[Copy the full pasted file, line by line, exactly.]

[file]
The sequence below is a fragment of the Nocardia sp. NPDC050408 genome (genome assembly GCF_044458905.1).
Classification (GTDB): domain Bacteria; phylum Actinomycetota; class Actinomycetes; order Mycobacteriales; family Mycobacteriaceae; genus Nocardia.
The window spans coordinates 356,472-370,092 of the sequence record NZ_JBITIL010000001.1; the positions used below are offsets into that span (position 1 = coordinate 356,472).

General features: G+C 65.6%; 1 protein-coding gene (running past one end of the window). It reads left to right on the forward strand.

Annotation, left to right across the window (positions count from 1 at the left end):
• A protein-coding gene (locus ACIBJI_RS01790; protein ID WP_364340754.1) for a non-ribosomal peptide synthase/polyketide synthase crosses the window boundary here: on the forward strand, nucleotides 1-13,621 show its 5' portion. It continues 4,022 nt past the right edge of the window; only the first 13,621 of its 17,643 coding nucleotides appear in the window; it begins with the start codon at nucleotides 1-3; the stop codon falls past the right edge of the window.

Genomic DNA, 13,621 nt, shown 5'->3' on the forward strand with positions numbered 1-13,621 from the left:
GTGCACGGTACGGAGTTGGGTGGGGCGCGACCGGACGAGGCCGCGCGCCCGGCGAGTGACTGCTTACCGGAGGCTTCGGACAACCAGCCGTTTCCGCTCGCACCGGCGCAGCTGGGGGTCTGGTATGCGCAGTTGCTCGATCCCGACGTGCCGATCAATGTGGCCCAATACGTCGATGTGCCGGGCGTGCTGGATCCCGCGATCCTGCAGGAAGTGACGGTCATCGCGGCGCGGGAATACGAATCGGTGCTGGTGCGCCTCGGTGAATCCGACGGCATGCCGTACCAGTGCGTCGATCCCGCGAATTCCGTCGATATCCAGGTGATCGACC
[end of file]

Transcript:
The sequence below is a fragment of the Nocardia sp. NPDC050408 genome (genome assembly GCF_044458905.1).
Classification (GTDB): domain Bacteria; phylum Actinomycetota; class Actinomycetes; order Mycobacteriales; family Mycobacteriaceae; genus Nocardia.
The window spans coordinates 356,472-370,092 of the sequence record NZ_JBITIL010000001.1; the positions used below are offsets into that span (position 1 = coordinate 356,472).

General features: G+C 65.6%; 1 protein-coding gene (running past one end of the window). It reads left to right on the forward strand.

Annotation, left to right across the window (positions count from 1 at the left end):
• A protein-coding gene (locus ACIBJI_RS01790; protein ID WP_364340754.1) for a non-ribosomal peptide synthase/polyketide synthase crosses the window boundary here: on the forward strand, nucleotides 1-13,621 show its 5' portion. It continues 4,022 nt past the right edge of the window; only the first 13,621 of its 17,643 coding nucleotides appear in the window; it begins with the start codon at nucleotides 1-3; the stop codon falls past the right edge of the window.

Genomic DNA, 13,621 nt, shown 5'->3' on the forward strand with positions numbered 1-13,621 from the left:
GTGCACGGTACGGAGTTGGGTGGGGCGCGACCGGACGAGGCCGCGCGCCCGGCGAGTGACTGCTTACCGGAGGCTTCGGACAACCAGCCGTTTCCGCTCGCACCGGCGCAGCTGGGGGTCTGGTATGCGCAGTTGCTCGATCCCGACGTGCCGATCAATGTGGCCCAATACGTCGATGTGCCGGGCGTGCTGGATCCCGCGATCCTGCAGGAAGTGACGGTCATCGCGGCGCGGGAATACGAATCGGTGCTGGTGCGCCTCGGTGAATCCGACGGCATGCCGTACCAGTGCGTCGATCCCGCGAATTCCGTCGATATCCAGGTGATCGACC